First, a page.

The launch of No Man's Sky has become an infamous one with the game's release falling short of players' expectations, and the game's creator Sean Murray said it got so bad at one point that he was receiving death threats because of butterflies.
No Man's Sky promised an ambitious experience prior to the game coming out, but amid communication issues leading up to a release and a product that felt a bit emptier than expected, many players who had backed the game in the past and supported its release felt slighted. Speaking to The Guardian, Hello Games' Murray said that he received death threats at one point in the game because some butterflies were shown in a trailer prior to the game's release but weren't included once it was available.
"I remember getting a death threat about the fact that there were butterflies in our original trailer, and you could see them as you walked past them, but there weren't any butterflies in the launch game," Murray told The Guardian. "I remember thinking to myself: 'Maybe when you're sending a death threat about butterflies in a game, you might be the bad guy.'"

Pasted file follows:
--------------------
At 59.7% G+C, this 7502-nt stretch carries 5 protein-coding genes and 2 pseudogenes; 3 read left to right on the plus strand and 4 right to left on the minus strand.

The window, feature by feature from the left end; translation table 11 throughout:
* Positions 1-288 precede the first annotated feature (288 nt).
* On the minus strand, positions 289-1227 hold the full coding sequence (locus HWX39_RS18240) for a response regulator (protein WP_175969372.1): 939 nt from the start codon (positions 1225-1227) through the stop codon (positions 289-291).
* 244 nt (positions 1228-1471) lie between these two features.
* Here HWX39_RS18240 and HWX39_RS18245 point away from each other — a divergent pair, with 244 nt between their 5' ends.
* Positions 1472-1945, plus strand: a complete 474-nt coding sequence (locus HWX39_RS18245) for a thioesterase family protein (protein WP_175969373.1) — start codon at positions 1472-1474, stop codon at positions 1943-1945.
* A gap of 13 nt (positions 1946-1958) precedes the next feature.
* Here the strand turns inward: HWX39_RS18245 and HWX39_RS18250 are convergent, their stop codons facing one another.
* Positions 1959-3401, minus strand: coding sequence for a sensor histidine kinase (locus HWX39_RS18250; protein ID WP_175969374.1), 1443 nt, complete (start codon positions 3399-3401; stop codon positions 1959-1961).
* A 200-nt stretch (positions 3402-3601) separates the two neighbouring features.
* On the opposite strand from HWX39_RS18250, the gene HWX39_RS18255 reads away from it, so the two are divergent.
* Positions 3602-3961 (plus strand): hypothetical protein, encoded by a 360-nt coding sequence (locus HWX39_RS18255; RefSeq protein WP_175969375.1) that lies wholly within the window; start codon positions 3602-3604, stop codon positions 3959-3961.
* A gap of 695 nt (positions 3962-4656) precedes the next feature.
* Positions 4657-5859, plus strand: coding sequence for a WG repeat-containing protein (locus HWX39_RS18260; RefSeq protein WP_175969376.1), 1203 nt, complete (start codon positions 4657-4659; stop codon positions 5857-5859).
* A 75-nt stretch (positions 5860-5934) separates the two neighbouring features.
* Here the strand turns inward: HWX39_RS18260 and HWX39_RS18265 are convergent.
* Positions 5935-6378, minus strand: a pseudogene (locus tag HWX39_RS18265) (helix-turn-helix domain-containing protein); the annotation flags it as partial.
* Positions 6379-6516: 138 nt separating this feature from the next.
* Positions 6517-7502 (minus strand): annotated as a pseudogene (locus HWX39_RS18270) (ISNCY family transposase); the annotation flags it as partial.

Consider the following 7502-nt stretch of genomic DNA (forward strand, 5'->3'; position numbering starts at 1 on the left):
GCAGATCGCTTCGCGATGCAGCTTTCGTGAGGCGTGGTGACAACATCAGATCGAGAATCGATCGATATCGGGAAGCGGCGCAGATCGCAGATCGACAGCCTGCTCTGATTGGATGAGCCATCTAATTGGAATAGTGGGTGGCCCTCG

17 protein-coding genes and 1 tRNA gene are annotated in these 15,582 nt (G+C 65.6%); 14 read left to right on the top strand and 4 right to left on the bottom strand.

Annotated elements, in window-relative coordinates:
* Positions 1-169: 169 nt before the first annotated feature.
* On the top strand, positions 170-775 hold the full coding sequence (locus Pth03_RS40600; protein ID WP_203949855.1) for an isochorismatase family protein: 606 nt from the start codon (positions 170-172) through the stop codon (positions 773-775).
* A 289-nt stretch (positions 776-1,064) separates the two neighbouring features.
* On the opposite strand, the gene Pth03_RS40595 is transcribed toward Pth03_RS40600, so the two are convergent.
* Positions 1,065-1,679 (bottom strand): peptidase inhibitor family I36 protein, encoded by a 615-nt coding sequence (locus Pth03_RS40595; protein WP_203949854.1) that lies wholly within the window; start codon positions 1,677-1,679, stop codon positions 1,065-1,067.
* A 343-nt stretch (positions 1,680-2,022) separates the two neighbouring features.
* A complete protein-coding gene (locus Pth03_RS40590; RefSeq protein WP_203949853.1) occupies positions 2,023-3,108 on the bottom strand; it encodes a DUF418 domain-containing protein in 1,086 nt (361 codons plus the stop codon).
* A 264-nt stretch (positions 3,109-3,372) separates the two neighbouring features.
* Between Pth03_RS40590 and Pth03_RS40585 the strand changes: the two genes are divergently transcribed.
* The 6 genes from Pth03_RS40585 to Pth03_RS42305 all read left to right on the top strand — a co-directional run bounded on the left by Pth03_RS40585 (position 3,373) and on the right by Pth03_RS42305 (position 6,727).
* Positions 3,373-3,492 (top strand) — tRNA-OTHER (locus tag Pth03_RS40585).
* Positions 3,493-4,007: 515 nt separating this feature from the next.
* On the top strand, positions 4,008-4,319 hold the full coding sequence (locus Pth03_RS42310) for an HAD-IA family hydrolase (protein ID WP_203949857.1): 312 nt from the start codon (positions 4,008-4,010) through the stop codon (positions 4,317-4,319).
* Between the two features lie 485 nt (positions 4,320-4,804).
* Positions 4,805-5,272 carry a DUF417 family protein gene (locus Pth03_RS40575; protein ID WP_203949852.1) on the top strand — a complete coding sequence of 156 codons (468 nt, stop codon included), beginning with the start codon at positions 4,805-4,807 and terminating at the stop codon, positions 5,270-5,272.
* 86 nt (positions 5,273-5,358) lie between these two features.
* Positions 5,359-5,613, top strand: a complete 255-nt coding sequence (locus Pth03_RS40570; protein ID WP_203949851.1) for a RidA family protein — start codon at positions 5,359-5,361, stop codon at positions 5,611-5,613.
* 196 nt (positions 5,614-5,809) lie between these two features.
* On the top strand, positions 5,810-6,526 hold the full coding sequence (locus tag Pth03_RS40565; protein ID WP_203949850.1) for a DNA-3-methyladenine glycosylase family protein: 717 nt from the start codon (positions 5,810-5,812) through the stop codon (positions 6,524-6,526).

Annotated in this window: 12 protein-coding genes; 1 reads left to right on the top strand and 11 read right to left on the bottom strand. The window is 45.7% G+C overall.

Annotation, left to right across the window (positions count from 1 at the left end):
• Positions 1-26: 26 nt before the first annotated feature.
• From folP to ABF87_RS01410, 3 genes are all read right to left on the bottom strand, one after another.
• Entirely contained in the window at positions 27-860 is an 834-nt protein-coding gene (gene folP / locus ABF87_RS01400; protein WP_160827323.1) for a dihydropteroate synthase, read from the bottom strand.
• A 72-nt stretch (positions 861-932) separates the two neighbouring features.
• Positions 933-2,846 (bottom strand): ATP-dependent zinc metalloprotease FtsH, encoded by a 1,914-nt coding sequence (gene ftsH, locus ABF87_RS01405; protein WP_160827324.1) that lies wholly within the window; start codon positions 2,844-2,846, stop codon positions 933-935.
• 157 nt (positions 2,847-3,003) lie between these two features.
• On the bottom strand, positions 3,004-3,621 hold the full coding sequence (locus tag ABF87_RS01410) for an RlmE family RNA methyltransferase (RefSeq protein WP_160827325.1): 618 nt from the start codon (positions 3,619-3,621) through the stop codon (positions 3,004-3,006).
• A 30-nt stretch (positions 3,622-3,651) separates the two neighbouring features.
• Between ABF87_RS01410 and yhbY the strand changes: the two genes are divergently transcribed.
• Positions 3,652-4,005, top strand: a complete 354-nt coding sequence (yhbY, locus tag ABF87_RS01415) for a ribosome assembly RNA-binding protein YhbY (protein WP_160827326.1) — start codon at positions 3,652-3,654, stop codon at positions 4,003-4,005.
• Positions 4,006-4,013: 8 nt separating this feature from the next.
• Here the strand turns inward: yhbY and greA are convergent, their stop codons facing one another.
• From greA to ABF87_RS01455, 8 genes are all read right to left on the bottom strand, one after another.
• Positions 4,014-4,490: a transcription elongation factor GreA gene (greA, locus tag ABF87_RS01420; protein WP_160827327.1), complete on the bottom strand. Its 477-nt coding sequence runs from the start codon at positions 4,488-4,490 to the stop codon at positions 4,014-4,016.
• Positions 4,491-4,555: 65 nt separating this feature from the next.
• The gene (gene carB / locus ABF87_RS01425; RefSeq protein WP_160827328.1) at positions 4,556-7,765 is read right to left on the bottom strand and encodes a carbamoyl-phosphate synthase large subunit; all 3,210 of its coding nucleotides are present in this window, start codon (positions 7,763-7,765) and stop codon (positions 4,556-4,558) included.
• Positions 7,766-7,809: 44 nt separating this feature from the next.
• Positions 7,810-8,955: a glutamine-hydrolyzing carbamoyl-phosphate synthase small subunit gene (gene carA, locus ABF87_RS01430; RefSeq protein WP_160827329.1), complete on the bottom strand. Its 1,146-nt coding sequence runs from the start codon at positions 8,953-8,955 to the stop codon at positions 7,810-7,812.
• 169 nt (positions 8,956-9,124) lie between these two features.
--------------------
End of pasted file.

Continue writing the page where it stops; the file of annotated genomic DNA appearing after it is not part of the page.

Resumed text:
Death threats weren't the extent of the harassment that Murray received from people who thought that he didn't deliver a product that they were expecting. Bomb threats and other messages were common with Murray saying that the situation was "as bad as things can get."
"We didn't talk about it, but it was as bad as things can get, basically," Murray says. "There's a smorgasbord of things that the angry mob can do. It is a crowdsourced thing of how bad you can make someone's life."
No Man's Sky has been working towards reaching that same lofty vision that it had at release though with several large updates coming in the past to add more content and bring players closer together. The next update called No Man's Sky Next looks to continue that by adding multiplayer to the game on July 24, the same day that the game launches for the Xbox One. Murray also told The Guardian that they had a plan to launch a "light" multiplayer component at release, though it became clear that players wanted more.
"A very light multiplayer was envisioned for launch, and we fought right up until the end to add it, but it was immensely challenging and we knew it was something that only a handful of people would experience due to the size of the universe.
"We later added a version of it for the Atlas Rises update, and it was nice, but not hugely impactful to people's enjoyment. What players really wanted was the kind of multiplayer we are adding now."
No Man's Sky Next releases on July 24.